The Black experience in Germany

Pan-Africans & racism

Isabell Rivera OW Contributor | 2/6/2020, midnight
According to the “German law of citizenship,” being born in Germany would not..
The cover photo, and photo used in the article are the copyright of Jana Pareigis

Human zoos

Between 1870 and 1930, many Africans were brought to Germany by Carl Hagenbeck to be displayed in a “human zoo.” The captives had to dress in their native clothing and “perform” or demonstrate their traditional dances. According to historians, the way the captives behaved was not native but staged to feed into the stereotyped expectations of the German viewers, since they judged them as “primitive.”

Michael was one of the involuntary participants who performed in the human zoos. In his memoirs and various interviews, he talks about how he was displayed like a wild, exotic animal that was tamed enough to be petted by a crowd of curious White Germans. His curly hair was touched, to feel its texture and his skin was rubbed to see if his color would change or come off. In the eyes of the German population, he was not considered human, but foreign.

The 94-year-old, who passed away last October, said that those memories were still painful to him, when he was reminiscing about the past events of his life. The shocking part was that Michael was still questioned about his ethnicity in present times, although Germany is anything but an all-White country.

Being Black in Nazi-Germany

Michael was born in 1925 in Berlin, and was the son of a Cameroonian father and German mother. His father migrated to Germany from Cameroon - which was a German colony back then - to study and work but he wasn’t able to find work in Berlin; therefore he participated in the human zoos. Michael accompanied his father and performed as well, which he hated. After his parents’ death he became a foster child and his new foster parents operated a circus, in which he was forced to participate. When he got older, he did have White friends and didn’t feel different necessarily but that all changed once the Nazis gained power and the Nuremberg Laws were established. He was denied his education and could not join the Hitler Youth because of his skin color.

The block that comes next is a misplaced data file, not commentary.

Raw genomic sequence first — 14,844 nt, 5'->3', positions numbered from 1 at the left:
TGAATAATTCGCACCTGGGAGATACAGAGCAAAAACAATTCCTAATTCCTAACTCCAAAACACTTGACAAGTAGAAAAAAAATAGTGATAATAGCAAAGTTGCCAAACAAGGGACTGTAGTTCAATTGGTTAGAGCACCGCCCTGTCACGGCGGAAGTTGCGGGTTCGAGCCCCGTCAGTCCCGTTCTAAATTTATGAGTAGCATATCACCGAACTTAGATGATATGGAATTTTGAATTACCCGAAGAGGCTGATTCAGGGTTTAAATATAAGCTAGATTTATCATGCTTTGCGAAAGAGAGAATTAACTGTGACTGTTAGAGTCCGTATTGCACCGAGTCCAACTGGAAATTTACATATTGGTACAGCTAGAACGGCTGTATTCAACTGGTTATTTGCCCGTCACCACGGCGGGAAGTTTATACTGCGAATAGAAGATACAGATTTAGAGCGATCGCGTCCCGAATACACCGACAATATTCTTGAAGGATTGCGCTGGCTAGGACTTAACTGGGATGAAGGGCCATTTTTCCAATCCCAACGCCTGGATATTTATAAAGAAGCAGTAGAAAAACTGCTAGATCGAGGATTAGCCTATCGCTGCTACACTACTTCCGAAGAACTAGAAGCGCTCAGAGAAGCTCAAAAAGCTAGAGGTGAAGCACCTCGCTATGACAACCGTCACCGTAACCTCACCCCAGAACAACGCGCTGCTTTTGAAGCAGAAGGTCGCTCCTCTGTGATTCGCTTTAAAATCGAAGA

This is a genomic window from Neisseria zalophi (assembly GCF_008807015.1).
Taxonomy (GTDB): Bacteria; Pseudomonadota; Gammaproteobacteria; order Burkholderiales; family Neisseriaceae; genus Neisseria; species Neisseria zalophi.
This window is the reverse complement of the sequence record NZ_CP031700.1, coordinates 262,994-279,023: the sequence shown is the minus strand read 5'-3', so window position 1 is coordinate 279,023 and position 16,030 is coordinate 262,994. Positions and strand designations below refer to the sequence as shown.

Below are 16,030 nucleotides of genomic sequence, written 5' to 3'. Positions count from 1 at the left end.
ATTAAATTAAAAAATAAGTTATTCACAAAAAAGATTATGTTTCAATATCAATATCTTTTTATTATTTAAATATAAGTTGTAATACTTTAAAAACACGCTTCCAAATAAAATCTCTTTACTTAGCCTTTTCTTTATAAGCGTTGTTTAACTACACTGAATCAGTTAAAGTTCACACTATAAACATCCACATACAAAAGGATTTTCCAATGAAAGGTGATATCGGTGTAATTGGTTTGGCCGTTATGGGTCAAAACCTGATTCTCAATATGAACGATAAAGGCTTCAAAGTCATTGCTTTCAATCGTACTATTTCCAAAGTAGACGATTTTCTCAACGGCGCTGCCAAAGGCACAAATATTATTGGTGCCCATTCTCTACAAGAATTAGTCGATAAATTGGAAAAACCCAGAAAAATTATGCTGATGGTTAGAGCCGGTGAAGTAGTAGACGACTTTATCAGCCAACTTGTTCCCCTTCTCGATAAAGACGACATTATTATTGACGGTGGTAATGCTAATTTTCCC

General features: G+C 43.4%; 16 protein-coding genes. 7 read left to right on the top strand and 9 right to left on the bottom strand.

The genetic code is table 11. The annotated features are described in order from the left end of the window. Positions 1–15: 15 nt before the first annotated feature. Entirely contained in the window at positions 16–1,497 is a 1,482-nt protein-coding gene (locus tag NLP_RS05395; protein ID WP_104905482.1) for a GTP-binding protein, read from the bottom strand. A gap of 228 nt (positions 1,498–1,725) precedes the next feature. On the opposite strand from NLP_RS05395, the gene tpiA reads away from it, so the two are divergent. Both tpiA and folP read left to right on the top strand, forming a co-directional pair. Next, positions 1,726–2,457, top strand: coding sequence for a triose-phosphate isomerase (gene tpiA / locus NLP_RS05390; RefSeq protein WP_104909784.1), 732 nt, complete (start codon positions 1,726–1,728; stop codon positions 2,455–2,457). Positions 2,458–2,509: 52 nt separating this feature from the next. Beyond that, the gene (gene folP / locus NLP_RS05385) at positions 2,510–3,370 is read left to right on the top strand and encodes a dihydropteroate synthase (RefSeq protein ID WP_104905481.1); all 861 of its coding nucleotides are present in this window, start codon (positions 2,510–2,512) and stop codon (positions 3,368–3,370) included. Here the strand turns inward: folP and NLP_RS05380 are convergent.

What saved him from the concentration camps and the fate of many African-Germans as well as Jews, was his participation in movies about colonial times, which the Nazis were obsessed with. But he still had to live like he was invisible. And having contact with White women was prohibited.

“They didn’t kill us, but they didn’t let us live either,” Michael said in an interview.

Racism in Germany in modern times

“Being Black in Germany still feels strange and alienated,” Michael mentioned in an interview with Pareigis. Although the Black community in Germany is relatively big, one still must fight for self identity, as mentioned in “Black German: An Afro-German Life in the Twentieth Century,” Michael’s memoir.

Pareigis, who was born and raised in Hamburg, is of German, Swedish and Zimbabwe descent but also lived and studied in New York City. She mentioned in an interview that she felt more comfortable living in the Bronx than living in Germany, although she said that racism is felt in the U.S.—especially cities like NYC.